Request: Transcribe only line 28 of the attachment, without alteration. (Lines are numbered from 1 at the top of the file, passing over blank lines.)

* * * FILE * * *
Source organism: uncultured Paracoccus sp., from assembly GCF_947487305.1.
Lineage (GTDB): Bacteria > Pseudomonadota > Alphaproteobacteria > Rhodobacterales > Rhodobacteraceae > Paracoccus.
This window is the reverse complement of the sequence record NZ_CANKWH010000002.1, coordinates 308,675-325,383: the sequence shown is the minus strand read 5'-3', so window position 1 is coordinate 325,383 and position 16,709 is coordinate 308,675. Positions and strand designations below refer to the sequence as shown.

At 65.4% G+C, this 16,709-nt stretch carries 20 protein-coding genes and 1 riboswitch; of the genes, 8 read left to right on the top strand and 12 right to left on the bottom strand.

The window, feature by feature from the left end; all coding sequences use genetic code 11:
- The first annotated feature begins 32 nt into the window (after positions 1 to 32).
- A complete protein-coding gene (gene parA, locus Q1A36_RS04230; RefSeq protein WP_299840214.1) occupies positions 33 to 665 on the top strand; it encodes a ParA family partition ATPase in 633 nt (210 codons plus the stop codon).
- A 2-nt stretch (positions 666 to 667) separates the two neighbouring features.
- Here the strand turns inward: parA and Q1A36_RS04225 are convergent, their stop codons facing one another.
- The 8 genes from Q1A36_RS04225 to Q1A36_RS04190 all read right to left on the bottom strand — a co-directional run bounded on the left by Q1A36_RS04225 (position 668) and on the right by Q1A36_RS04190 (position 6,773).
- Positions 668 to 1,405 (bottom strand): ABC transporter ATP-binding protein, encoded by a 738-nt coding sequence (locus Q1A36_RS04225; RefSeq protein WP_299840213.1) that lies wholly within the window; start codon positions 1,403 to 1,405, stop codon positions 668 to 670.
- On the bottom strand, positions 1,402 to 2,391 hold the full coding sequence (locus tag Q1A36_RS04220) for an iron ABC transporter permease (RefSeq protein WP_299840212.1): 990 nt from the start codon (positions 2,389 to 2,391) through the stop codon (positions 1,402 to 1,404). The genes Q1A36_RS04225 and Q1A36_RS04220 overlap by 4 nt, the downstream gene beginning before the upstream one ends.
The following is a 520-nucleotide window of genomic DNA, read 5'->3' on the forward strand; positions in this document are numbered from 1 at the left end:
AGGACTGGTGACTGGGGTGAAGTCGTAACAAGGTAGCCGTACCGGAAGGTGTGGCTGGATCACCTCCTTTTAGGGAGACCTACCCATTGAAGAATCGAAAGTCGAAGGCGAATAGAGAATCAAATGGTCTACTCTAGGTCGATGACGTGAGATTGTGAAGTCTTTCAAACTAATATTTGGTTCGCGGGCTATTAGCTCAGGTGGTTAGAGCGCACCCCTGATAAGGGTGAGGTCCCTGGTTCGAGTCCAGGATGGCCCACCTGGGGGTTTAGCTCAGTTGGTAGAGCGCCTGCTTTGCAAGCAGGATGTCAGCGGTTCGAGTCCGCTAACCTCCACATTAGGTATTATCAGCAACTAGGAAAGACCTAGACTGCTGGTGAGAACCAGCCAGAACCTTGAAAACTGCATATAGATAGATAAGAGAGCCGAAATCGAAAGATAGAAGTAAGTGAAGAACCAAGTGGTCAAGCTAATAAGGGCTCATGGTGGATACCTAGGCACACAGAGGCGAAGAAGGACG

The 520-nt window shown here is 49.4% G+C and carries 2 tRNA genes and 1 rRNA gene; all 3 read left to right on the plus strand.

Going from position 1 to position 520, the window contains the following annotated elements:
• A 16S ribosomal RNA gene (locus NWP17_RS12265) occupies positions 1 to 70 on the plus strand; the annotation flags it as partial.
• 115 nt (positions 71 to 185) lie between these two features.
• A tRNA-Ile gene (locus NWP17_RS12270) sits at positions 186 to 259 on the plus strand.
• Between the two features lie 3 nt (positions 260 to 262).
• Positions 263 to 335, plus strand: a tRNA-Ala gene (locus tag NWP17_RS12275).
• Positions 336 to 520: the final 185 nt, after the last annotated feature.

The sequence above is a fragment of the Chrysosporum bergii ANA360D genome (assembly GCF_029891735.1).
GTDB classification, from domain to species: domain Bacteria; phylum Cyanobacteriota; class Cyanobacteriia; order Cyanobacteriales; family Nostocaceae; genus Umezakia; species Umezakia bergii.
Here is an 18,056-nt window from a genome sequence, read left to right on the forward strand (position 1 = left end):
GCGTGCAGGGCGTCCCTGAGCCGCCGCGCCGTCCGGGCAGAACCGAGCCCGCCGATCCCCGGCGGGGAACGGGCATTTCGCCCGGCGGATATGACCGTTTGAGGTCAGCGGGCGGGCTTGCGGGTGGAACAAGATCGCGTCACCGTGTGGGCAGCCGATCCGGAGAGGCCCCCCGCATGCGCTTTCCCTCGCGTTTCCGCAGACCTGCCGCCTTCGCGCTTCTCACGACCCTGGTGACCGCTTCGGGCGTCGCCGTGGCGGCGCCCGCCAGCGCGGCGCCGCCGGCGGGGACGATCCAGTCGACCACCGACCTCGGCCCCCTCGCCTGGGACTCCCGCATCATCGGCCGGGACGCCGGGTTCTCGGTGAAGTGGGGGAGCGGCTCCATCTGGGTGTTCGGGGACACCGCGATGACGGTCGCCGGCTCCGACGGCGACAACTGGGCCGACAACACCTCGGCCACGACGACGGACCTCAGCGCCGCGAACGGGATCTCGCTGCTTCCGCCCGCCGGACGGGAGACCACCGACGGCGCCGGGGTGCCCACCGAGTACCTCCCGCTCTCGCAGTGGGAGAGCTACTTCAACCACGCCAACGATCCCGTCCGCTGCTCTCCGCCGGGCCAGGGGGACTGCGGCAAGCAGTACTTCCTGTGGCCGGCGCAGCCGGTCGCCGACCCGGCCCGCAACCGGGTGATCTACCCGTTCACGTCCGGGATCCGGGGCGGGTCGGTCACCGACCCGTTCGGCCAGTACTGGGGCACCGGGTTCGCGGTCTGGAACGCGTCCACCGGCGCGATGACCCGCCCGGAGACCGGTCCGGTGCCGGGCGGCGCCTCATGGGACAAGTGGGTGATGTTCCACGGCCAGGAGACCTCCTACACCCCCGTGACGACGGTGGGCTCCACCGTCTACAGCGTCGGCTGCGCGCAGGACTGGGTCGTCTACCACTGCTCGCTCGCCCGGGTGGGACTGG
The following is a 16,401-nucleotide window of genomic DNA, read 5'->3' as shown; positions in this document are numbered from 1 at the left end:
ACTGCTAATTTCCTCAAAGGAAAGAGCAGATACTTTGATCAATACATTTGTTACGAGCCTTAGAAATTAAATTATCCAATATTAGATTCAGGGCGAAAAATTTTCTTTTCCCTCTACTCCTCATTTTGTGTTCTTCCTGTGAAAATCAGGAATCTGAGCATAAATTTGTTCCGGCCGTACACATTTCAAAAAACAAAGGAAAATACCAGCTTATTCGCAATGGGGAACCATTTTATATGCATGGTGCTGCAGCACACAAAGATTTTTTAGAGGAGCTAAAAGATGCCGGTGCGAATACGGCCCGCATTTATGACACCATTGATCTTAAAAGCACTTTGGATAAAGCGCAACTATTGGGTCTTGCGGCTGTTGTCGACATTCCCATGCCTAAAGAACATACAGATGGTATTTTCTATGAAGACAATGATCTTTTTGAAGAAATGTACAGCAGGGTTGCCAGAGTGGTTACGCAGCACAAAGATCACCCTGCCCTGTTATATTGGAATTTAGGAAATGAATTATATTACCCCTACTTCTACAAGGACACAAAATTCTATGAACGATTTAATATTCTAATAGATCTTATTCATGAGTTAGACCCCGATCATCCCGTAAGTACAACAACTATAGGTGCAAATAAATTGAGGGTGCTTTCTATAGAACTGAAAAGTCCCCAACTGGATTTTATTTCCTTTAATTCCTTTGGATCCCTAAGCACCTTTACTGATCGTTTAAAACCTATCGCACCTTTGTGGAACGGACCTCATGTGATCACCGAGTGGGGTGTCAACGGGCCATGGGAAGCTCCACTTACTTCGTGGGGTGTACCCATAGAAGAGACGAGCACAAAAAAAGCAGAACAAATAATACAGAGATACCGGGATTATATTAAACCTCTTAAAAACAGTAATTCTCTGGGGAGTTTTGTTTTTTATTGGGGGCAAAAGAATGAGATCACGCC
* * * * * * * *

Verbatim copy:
ACTGCTAATTTCCTCAAAGGAAAGAGCAGATACTTTGATCAATACATTTGTTACGAGCCTTAGAAATTAAATTATCCAATATTAGATTCAGGGCGAAAAATTTTCTTTTCCCTCTACTCCTCATTTTGTGTTCTTCCTGTGAAAATCAGGAATCTGAGCATAAATTTGTTCCGGCCGTACACATTTCAAAAAACAAAGGAAAATACCAGCTTATTCGCAATGGGGAACCATTTTATATGCATGGTGCTGCAGCACACAAAGATTTTTTAGAGGAGCTAAAAGATGCCGGTGCGAATACGGCCCGCATTTATGACACCATTGATCTTAAAAGCACTTTGGATAAAGCGCAACTATTGGGTCTTGCGGCTGTTGTCGACATTCCCATGCCTAAAGAACATACAGATGGTATTTTCTATGAAGACAATGATCTTTTTGAAGAAATGTACAGCAGGGTTGCCAGAGTGGTTACGCAGCACAAAGATCACCCTGCCCTGTTATATTGGAATTTAGGAAATGAATTATATTACCCCTACTTCTACAAGGACACAAAATTCTATGAACGATTTAATATTCTAATAGATCTTATTCATGAGTTAGACCCCGATCATCCCGTAAGTACAACAACTATAGGTGCAAATAAATTGAGGGTGCTTTCTATAGAACTGAAAAGTCCCCAACTGGATTTTATTTCCTTTAATTCCTTTGGATCCCTAAGCACCTTTACTGATCGTTTAAAACCTATCGCACCTTTGTGGAACGGACCTCATGTGATCACCGAGTGGGGTGTCAACGGGCCATGGGAAGCTCCACTTACTTCGTGGGGTGTACCCATAGAAGAGACGAGCACAAAAAAAGCAGAACAAATAATACAGAGATACCGGGATTATATTAAACCTCTTAAAAACAGTAATTCTCTGGGGAGTTTTGTTTTTTATTGGGGGCAAAAGAATGAGATCACGCC